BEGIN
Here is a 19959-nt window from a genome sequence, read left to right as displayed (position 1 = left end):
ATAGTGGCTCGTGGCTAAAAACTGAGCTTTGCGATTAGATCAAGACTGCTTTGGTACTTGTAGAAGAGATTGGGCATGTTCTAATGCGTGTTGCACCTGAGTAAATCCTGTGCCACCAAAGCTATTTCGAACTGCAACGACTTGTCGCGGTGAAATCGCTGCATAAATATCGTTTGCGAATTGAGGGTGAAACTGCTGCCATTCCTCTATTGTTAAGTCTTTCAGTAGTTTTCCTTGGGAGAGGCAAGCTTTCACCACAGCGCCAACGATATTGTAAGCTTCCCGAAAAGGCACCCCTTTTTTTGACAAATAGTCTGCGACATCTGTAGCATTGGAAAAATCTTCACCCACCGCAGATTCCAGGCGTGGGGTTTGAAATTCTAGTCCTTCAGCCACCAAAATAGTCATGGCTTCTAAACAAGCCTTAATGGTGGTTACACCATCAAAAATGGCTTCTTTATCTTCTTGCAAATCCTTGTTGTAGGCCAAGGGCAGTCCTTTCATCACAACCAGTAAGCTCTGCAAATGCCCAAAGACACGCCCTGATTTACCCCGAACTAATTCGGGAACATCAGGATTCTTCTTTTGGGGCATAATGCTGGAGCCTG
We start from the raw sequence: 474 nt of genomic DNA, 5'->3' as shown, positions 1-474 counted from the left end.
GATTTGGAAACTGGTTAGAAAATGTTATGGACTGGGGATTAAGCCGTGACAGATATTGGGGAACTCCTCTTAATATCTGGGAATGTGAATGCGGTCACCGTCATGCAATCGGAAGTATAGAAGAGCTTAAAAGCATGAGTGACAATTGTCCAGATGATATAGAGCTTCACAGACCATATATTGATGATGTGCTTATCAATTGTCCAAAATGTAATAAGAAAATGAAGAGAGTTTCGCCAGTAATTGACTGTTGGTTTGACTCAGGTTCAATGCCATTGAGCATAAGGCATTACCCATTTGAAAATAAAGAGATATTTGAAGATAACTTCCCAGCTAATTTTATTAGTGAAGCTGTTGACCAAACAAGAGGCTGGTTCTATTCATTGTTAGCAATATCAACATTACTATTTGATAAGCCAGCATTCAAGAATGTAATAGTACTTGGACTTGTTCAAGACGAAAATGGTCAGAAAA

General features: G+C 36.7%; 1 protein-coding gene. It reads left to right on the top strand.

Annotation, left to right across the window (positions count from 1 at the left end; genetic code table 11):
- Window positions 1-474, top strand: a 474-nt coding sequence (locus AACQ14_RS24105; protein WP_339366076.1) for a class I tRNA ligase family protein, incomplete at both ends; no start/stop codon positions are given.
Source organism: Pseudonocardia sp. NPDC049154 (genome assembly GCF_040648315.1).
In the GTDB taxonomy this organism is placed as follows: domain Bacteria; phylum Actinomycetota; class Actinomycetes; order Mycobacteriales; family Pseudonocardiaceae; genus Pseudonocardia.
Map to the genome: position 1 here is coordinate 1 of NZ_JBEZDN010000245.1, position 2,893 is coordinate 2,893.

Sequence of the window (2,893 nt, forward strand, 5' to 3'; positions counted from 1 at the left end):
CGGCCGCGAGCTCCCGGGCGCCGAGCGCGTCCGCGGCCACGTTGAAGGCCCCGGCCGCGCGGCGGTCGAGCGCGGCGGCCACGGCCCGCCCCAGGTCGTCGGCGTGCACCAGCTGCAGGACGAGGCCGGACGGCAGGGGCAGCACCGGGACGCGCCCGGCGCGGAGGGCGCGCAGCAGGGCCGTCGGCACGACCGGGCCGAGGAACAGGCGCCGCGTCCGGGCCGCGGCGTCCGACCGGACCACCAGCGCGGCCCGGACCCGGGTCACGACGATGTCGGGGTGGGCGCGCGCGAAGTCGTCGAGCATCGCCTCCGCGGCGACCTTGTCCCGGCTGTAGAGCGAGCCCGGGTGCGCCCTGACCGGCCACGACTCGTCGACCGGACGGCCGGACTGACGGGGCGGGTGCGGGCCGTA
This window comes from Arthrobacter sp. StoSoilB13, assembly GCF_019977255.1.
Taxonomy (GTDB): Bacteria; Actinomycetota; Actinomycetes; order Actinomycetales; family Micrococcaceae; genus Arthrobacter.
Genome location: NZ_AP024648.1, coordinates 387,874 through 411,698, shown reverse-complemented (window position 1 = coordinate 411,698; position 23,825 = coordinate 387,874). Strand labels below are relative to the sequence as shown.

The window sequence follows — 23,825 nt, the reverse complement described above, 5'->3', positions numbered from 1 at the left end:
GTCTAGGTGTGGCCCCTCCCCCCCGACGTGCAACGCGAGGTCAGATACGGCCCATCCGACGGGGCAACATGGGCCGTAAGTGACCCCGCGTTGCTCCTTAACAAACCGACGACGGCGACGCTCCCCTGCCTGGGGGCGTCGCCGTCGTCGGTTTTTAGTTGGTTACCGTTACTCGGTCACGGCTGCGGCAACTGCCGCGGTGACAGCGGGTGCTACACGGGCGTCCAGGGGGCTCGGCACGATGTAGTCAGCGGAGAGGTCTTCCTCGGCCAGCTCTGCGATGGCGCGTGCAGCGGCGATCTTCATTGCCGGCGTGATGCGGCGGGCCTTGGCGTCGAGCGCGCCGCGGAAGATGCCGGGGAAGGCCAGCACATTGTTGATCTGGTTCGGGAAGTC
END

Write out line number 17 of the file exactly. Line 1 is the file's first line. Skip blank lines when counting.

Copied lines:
GTCTAGGTGTGGCCCCTCCCCCCCGACGTGCAACGCGAGGTCAGATACGGCCCATCCGACGGGGCAACATGGGCCGTAAGTGACCCCGCGTTGCTCCTTAACAAACCGACGACGGCGACGCTCCCCTGCCTGGGGGCGTCGCCGTCGTCGGTTTTTAGTTGGTTACCGTTACTCGGTCACGGCTGCGGCAACTGCCGCGGTGACAGCGGGTGCTACACGGGCGTCCAGGGGGCTCGGCACGATGTAGTCAGCGGAGAGGTCTTCCTCGGCCAGCTCTGCGATGGCGCGTGCAGCGGCGATCTTCATTGCCGGCGTGATGCGGCGGGCCTTGGCGTCGAGCGCGCCGCGGAAGATGCCGGGGAAGGCCAGCACATTGTTGATCTGGTTCGGGAAGTC